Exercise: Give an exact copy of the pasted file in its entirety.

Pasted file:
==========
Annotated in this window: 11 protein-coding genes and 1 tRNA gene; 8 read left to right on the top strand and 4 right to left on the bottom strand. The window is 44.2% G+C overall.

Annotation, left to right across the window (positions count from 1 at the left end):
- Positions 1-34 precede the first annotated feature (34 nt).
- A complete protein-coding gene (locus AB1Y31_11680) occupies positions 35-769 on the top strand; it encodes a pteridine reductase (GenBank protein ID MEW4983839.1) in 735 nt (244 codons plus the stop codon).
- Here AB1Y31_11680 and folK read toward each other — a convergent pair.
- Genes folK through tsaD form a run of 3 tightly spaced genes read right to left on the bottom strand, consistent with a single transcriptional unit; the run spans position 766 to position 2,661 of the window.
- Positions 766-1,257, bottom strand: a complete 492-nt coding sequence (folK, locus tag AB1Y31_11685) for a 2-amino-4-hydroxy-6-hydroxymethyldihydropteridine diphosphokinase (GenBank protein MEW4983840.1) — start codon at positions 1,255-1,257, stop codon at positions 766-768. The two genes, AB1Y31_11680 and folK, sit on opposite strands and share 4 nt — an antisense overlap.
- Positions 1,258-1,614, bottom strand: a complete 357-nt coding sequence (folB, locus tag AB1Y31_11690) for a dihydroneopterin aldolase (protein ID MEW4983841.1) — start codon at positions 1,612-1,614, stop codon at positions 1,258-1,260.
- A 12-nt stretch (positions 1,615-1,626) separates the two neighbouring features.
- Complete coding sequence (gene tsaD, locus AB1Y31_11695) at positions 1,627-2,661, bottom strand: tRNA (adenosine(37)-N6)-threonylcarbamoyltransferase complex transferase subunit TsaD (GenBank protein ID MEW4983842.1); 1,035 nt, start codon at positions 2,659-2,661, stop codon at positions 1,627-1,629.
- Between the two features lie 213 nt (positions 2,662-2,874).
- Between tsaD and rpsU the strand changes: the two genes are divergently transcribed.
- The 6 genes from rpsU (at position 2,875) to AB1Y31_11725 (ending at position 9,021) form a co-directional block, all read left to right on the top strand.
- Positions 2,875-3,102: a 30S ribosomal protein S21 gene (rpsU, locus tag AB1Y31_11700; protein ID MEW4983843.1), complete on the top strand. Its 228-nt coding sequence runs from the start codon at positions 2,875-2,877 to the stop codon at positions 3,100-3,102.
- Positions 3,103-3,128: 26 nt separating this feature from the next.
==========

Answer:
Annotated in this window: 11 protein-coding genes and 1 tRNA gene; 8 read left to right on the top strand and 4 right to left on the bottom strand. The window is 44.2% G+C overall.

Annotation, left to right across the window (positions count from 1 at the left end):
- Positions 1-34 precede the first annotated feature (34 nt).
- A complete protein-coding gene (locus AB1Y31_11680) occupies positions 35-769 on the top strand; it encodes a pteridine reductase (GenBank protein ID MEW4983839.1) in 735 nt (244 codons plus the stop codon).
- Here AB1Y31_11680 and folK read toward each other — a convergent pair.
- Genes folK through tsaD form a run of 3 tightly spaced genes read right to left on the bottom strand, consistent with a single transcriptional unit; the run spans position 766 to position 2,661 of the window.
- Positions 766-1,257, bottom strand: a complete 492-nt coding sequence (folK, locus tag AB1Y31_11685) for a 2-amino-4-hydroxy-6-hydroxymethyldihydropteridine diphosphokinase (GenBank protein MEW4983840.1) — start codon at positions 1,255-1,257, stop codon at positions 766-768. The two genes, AB1Y31_11680 and folK, sit on opposite strands and share 4 nt — an antisense overlap.
- Positions 1,258-1,614, bottom strand: a complete 357-nt coding sequence (folB, locus tag AB1Y31_11690) for a dihydroneopterin aldolase (protein ID MEW4983841.1) — start codon at positions 1,612-1,614, stop codon at positions 1,258-1,260.
- A 12-nt stretch (positions 1,615-1,626) separates the two neighbouring features.
- Complete coding sequence (gene tsaD, locus AB1Y31_11695) at positions 1,627-2,661, bottom strand: tRNA (adenosine(37)-N6)-threonylcarbamoyltransferase complex transferase subunit TsaD (GenBank protein ID MEW4983842.1); 1,035 nt, start codon at positions 2,659-2,661, stop codon at positions 1,627-1,629.
- Between the two features lie 213 nt (positions 2,662-2,874).
- Between tsaD and rpsU the strand changes: the two genes are divergently transcribed.
- The 6 genes from rpsU (at position 2,875) to AB1Y31_11725 (ending at position 9,021) form a co-directional block, all read left to right on the top strand.
- Positions 2,875-3,102: a 30S ribosomal protein S21 gene (rpsU, locus tag AB1Y31_11700; protein ID MEW4983843.1), complete on the top strand. Its 228-nt coding sequence runs from the start codon at positions 2,875-2,877 to the stop codon at positions 3,100-3,102.
- Positions 3,103-3,128: 26 nt separating this feature from the next.